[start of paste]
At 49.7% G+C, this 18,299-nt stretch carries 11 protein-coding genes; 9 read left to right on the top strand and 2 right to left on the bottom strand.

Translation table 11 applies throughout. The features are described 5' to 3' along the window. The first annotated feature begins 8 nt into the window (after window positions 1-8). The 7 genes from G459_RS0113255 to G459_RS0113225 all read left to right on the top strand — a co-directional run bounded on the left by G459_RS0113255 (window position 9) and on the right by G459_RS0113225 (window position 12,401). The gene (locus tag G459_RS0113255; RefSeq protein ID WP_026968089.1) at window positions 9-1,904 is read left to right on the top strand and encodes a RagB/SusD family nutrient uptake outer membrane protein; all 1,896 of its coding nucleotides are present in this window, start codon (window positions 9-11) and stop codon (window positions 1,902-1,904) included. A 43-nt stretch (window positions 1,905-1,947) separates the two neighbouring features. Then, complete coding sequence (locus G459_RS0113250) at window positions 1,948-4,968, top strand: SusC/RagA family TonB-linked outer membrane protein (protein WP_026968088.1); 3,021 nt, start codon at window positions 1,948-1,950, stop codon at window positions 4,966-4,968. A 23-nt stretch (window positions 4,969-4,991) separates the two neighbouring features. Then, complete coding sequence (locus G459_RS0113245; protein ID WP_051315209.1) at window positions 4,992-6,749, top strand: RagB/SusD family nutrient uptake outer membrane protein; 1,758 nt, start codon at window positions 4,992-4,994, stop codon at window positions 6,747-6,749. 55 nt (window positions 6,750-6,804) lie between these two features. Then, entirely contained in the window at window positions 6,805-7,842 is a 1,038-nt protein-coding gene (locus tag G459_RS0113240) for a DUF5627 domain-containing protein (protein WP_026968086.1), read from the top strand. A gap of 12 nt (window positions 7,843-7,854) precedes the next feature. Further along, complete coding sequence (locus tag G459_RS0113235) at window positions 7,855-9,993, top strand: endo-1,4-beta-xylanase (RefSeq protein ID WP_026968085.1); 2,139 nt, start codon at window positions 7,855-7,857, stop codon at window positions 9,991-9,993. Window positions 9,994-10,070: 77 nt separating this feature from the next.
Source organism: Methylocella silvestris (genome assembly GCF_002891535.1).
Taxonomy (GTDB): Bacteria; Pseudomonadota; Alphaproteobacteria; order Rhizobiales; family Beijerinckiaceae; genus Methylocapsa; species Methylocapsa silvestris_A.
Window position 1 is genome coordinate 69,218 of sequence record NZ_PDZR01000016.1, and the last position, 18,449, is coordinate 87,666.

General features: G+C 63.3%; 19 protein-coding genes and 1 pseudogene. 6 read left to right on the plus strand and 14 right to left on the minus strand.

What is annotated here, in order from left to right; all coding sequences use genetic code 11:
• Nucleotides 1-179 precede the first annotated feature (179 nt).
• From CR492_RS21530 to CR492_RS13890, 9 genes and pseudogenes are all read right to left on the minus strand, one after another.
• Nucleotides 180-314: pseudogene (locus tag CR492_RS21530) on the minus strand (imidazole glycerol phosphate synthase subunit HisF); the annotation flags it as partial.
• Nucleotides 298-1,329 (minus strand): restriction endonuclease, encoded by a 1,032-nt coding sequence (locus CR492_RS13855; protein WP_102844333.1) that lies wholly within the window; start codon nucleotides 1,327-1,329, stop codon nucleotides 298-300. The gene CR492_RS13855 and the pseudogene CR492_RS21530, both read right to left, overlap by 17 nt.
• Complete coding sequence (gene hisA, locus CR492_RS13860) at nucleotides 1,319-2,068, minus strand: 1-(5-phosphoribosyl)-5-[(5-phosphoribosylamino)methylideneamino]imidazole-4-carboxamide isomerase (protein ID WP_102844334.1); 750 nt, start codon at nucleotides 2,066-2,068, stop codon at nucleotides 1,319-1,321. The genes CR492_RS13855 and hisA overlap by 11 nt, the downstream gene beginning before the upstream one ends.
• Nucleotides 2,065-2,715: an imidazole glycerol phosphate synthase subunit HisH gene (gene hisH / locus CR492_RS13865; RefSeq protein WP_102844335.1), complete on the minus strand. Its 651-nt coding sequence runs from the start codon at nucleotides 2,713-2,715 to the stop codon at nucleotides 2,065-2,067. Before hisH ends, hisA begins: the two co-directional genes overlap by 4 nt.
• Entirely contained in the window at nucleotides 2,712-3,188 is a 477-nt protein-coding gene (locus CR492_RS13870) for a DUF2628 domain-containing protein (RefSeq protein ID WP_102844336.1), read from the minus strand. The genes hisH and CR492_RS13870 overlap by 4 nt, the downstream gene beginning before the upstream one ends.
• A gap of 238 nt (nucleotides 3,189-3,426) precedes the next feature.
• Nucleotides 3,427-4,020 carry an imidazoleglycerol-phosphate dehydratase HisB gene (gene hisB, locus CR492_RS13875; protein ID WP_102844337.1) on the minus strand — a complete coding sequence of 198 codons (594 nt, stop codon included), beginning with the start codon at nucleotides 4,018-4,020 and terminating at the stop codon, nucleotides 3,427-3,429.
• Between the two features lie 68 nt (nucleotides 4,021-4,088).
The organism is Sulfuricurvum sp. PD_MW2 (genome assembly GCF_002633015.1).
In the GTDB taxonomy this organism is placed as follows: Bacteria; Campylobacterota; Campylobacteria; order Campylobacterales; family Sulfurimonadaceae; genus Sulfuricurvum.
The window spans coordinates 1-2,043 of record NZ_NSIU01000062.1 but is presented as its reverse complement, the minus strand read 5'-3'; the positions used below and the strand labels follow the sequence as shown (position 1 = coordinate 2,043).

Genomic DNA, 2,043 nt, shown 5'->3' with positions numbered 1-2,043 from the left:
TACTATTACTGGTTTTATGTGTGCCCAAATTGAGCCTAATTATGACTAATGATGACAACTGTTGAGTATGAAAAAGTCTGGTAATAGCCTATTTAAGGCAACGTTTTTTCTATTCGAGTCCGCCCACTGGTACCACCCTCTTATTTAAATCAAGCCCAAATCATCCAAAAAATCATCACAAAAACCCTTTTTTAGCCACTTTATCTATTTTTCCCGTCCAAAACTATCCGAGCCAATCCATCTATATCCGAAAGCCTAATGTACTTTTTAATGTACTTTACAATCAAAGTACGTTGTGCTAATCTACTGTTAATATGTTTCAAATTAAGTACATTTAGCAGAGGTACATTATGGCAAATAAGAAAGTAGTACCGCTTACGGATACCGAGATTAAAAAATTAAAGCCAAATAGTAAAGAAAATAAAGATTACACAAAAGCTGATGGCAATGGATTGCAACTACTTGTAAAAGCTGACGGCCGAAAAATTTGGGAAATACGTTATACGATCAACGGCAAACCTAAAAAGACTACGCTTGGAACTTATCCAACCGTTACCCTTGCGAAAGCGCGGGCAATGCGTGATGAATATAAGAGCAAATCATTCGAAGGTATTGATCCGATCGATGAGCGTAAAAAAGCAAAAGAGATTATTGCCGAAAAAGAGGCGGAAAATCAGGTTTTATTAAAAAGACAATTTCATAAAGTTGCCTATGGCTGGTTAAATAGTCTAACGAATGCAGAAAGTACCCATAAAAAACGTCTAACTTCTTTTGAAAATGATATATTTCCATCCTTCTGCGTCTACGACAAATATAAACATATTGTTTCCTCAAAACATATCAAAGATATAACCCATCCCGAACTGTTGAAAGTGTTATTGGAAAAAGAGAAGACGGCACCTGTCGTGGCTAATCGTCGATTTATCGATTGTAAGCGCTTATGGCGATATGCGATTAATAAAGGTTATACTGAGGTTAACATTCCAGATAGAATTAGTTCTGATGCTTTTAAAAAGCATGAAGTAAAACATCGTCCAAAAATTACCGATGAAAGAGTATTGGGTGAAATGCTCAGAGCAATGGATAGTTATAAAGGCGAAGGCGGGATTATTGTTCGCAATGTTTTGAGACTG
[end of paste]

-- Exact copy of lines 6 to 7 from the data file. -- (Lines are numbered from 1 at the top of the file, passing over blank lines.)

General features: G+C 63.3%; 19 protein-coding genes and 1 pseudogene. 6 read left to right on the plus strand and 14 right to left on the minus strand.

What is annotated here, in order from left to right; all coding sequences use genetic code 11: